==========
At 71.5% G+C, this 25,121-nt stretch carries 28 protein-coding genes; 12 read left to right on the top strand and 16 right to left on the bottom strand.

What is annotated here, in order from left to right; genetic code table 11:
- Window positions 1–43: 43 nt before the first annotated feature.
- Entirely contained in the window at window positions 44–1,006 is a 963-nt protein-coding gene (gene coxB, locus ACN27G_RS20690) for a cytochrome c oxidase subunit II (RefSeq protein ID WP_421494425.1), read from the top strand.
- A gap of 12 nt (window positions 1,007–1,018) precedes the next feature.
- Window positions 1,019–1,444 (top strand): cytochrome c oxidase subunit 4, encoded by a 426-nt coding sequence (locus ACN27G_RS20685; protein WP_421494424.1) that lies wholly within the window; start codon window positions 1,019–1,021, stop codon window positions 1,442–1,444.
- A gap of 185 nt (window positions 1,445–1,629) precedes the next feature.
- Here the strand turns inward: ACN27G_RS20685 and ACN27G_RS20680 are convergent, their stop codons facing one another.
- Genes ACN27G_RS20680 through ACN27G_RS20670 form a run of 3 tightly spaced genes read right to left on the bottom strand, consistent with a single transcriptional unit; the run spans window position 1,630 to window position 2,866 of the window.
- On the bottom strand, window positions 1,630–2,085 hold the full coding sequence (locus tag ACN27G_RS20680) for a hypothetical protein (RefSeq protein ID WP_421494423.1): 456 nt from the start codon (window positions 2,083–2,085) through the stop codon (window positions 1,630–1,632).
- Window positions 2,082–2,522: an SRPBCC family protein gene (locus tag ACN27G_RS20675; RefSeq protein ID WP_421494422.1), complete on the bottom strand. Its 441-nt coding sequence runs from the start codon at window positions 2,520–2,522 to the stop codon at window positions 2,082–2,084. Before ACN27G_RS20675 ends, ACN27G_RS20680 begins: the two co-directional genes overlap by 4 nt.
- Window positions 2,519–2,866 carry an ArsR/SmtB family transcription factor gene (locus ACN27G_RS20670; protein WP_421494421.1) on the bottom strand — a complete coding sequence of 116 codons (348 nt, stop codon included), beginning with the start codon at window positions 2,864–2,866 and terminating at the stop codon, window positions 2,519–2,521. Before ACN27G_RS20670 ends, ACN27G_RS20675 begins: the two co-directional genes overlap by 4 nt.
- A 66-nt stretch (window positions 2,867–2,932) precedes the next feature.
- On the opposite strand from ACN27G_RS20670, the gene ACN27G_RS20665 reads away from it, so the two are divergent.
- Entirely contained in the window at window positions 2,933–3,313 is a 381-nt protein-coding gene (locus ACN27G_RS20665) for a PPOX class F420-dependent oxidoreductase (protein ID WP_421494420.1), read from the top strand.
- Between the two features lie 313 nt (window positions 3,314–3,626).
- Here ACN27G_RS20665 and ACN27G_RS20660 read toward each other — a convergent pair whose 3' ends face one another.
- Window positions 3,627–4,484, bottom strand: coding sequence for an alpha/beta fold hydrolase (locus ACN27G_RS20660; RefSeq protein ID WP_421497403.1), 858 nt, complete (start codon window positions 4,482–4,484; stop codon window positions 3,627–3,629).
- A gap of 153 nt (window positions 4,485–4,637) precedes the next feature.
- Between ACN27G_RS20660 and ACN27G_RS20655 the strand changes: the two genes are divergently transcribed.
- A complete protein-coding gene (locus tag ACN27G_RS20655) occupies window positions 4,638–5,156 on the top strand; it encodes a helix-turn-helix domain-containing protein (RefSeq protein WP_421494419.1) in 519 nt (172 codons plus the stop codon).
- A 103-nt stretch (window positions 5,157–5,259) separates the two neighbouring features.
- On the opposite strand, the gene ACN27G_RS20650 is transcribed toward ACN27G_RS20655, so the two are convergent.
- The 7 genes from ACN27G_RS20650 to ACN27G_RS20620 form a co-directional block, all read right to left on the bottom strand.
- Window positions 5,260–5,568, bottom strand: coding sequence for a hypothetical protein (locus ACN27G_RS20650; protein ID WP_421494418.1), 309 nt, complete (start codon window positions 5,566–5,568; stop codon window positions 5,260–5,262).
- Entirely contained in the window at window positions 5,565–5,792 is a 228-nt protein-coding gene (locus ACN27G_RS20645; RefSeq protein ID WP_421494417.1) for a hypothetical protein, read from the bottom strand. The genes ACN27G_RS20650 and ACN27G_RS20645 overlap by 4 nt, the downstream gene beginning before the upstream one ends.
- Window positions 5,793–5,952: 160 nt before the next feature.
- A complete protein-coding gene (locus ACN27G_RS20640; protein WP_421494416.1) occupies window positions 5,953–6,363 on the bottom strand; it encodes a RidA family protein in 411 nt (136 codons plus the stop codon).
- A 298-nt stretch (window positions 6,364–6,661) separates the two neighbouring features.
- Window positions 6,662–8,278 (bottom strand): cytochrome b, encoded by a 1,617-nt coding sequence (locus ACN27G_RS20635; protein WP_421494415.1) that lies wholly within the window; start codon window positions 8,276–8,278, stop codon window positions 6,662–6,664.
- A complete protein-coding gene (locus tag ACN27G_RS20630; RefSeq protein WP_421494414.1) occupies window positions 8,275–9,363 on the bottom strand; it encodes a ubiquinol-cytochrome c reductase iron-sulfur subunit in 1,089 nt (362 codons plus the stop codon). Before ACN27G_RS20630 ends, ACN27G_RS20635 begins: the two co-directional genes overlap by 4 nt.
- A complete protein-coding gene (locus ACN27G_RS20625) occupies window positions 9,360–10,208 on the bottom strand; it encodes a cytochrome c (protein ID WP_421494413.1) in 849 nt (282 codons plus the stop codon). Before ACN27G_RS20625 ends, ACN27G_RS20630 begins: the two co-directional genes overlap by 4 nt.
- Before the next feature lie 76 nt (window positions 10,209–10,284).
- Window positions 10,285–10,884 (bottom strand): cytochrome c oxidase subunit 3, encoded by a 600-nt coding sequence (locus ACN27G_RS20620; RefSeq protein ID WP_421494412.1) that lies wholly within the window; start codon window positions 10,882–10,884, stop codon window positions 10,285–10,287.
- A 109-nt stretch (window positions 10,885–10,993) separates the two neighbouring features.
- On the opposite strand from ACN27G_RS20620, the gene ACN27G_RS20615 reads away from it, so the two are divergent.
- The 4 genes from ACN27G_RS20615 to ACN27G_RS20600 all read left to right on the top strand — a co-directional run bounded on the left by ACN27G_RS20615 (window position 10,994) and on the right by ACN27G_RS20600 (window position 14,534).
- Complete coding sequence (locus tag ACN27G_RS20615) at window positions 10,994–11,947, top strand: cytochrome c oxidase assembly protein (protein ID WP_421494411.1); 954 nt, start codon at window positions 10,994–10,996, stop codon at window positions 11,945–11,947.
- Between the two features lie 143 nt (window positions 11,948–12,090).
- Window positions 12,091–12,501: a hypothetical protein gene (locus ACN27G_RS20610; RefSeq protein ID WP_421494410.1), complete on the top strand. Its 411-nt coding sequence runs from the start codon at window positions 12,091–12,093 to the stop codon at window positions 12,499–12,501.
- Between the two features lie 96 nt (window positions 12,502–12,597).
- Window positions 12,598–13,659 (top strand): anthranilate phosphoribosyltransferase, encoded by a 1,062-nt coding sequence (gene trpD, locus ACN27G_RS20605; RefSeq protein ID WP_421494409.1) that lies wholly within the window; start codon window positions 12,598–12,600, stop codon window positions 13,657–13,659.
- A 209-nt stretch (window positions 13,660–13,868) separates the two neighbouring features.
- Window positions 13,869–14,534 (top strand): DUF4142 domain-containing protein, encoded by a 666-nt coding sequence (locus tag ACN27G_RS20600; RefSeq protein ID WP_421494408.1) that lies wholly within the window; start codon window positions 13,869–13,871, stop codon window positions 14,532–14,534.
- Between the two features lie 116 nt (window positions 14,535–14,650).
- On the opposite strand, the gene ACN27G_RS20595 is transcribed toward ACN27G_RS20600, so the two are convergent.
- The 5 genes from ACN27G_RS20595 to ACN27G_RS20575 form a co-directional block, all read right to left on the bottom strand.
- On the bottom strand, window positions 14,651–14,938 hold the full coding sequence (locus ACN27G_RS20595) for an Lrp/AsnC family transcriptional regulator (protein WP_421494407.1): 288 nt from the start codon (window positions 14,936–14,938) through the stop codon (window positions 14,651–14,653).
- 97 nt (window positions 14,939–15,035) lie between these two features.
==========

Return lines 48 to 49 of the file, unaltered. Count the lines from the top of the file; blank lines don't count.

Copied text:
- On the bottom strand, window positions 14,651–14,938 hold the full coding sequence (locus ACN27G_RS20595) for an Lrp/AsnC family transcriptional regulator (protein WP_421494407.1): 288 nt from the start codon (window positions 14,936–14,938) through the stop codon (window positions 14,651–14,653).
- 97 nt (window positions 14,939–15,035) lie between these two features.